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Bar News - June 15, 2016


Court News: New Hampshire’s Second Veterans Docket Begins in Manchester Court

By:
Diane Levesque, in black, speaks with veteran Steve Landry, in blue, the first person to participate in Manchester’s Veterans Behavioral Health Track Program through the 9th Circuit Court, Manchester, District Division.
Photo by Carol Robidoux

Judge Gregory Michael wasted no time getting started on the first day of the Veterans Behavioral Health Track program in Manchester on June 1. Waiting inside his courtroom at the 9th Circuit Court - District Division there was just one case, and it took less than 10 minutes for the judge to take care of the business at hand: accepting Army Air National Guard veteran Steve Landry into the new program.

Michael got the rundown first from Diane Levesque, an advocate for program participants through her work as justice outreach coordinator at the Veterans Affairs Medical Center in Manchester. Landry is Track II, Levesque informed the judge – for those with suspended or deferred criminal sentences. It is one of three tracks built into the system to manage cases, based on whether the charge against the defendant has been set aside by the court, the sentence has been suspended or deferred, as in Landry’s case; or if the defendant has been released on bail pending trial.

Landry faces “some challenging issues,” according to Levesque. He must sign a contract stating he will remain on good behavior and follow his treatment plan for the duration of the program, usually one year. Levesque said Landry was hoping to get into a treatment center the same day, although it’s getting harder to find placements. Worst case scenario, he would come back the following week to update Judge Michael on his progress.

If all goes as planned and he holds up his end, Landry will serve no jail time or pay fines. Ideally, he will get his life back.

Michael looked over Landry’s case paperwork, which included the signed contract. Everything was in order.

“This is not a free pass, or a get out of jail free card. I want to emphasize that,” Michael said before Landry arrived, addressing those who’d gathered to witness the program launch. “This is still a court program. It diverts the veteran into certain treatments that are available through Easter Seals and the VA. The point of it is to educate and assist these folks, and improve their quality of life as a result generally of service-connected issues, which can be significant in many cases.”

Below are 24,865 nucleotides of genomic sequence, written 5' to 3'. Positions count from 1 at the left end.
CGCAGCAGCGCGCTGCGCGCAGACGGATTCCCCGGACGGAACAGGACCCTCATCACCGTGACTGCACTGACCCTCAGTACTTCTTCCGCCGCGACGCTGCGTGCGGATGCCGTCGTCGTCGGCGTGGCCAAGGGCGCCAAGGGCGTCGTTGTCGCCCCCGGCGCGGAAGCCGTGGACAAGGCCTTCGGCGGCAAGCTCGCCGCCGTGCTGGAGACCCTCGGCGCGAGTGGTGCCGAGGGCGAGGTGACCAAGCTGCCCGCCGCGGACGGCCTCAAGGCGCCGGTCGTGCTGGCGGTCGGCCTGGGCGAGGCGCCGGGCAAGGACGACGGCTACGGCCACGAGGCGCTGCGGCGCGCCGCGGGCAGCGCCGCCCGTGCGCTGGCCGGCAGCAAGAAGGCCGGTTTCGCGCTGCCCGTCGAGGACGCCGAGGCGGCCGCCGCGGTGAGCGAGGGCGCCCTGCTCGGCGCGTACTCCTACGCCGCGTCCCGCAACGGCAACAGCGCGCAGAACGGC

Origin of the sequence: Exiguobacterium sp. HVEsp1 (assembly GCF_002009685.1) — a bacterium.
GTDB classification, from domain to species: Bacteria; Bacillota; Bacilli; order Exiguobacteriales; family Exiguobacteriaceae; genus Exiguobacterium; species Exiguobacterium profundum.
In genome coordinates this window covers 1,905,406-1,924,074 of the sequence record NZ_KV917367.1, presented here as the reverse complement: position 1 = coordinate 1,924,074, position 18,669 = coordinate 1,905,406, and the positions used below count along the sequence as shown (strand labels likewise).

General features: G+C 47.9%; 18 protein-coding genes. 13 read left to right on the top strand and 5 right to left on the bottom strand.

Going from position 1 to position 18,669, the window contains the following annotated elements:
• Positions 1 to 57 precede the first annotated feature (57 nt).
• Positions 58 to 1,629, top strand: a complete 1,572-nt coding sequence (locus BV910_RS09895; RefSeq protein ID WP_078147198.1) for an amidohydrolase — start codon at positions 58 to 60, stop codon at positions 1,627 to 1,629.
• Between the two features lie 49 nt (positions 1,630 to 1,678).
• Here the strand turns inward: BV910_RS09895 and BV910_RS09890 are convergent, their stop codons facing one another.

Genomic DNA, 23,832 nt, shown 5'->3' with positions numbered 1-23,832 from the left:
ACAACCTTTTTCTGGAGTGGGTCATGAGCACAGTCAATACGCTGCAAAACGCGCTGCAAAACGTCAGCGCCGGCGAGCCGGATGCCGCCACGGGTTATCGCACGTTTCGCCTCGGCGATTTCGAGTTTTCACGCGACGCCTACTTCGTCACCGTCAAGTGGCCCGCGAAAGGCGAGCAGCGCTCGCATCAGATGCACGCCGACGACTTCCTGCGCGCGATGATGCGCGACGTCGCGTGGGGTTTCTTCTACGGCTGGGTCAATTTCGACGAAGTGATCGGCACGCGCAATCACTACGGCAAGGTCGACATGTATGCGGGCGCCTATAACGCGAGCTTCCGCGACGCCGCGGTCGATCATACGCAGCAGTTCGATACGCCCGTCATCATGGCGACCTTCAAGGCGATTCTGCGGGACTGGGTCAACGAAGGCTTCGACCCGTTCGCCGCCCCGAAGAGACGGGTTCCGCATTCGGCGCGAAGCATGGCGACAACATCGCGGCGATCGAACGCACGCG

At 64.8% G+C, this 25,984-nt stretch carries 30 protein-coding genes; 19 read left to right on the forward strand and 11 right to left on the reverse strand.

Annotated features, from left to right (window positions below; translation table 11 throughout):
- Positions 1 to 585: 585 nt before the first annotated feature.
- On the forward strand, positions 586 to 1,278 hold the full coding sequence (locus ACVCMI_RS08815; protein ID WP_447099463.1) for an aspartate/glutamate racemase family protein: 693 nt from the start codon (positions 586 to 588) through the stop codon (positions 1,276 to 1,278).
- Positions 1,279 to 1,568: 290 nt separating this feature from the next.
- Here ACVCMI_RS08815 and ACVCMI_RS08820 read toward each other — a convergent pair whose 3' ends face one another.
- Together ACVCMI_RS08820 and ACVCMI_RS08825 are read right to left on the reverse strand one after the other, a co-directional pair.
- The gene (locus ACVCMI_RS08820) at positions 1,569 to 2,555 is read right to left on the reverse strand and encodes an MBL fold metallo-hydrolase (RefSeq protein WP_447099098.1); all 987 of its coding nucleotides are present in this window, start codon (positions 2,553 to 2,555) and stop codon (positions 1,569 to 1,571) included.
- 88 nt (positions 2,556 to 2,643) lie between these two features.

Among those who had come to observe the first session was attorney Kyle Robidas, who will be a liaison for the program, working from the NH Public Defender’s office.

Robidas had an opportunity to observe the state’s first Veterans Track program in Nashua, and he felt an undeniable pull toward it – he is a graduate of Norwich Military Academy, honorably discharged from the Air Force to attend law school.

“I think the program helps in two ways: First, it connects veterans with the treatment they need and it provides them assistance they may be lacking. And the second piece is that appearing in front of a judge every week, or sometimes every other week, provides supervision and accountability – much like what they experienced in the military, which often seems to help,” Robidas said.

The Veterans Behavioral Health Track was established in New Hampshire in 2012, part of the national push toward more diversion programs for the rising tide of veterans dealing with legal and/or mental health issues that result in legal matters. It’s meant to be restorative, much like drug and mental health courts, by reducing recidivism and helping individuals find alternative ways of coping.

For a percentage of returning veterans, the home front means facing addiction, untreated post-traumatic stress disorder or anger management problems. Service-related issues often lead them into trouble with the law. About 10 percent of New Hampshire’s prison population are military veterans – which mirrors the national average. It’s a statistic many find surprising, according to Capt. Maureen Tessier of the Manchester Police Department.

“Our officers are encountering veterans in crisis every day, where untreated behavioral health issues lead to recurring encounters with our traditional criminal justice system,” Tessier said.

The judge presiding over Landry’s case sees the new program as an important stepping stone for veterans who otherwise fall through the judicial system’s cracks. He will be working alongside Judge John Coughlin in the Manchester Circuit Court-based program.

“I’m a huge proponent of this. I believe it’s an important step in assisting those people who signed up and put their lives at stake for all of us. And it is also a responsible step in responding to the concerns that we all have over veterans who have served this country,” Michael said.

Levesque, a social worker with years of experience in private practice, has already seen how the program redirects those in crisis, changing their course for the better.

“The most important advice I have for anyone within the criminal justice system is to remember to ask the question,” says Levesque, referring to the statewide push to “Ask the Question,” an initiative of the Department of Health and Human Services. It’s is an awareness program meant to prompt providers and legal agents across all sectors of healthcare and criminal justice to begin every encounter by asking whether someone has served in the military.

“That’s where the healing begins,” she said.


Carol Robidoux is a Manchester-based freelance writer and is the editor and publisher of the hyperlocal news website, www.manchesterinklink.com.

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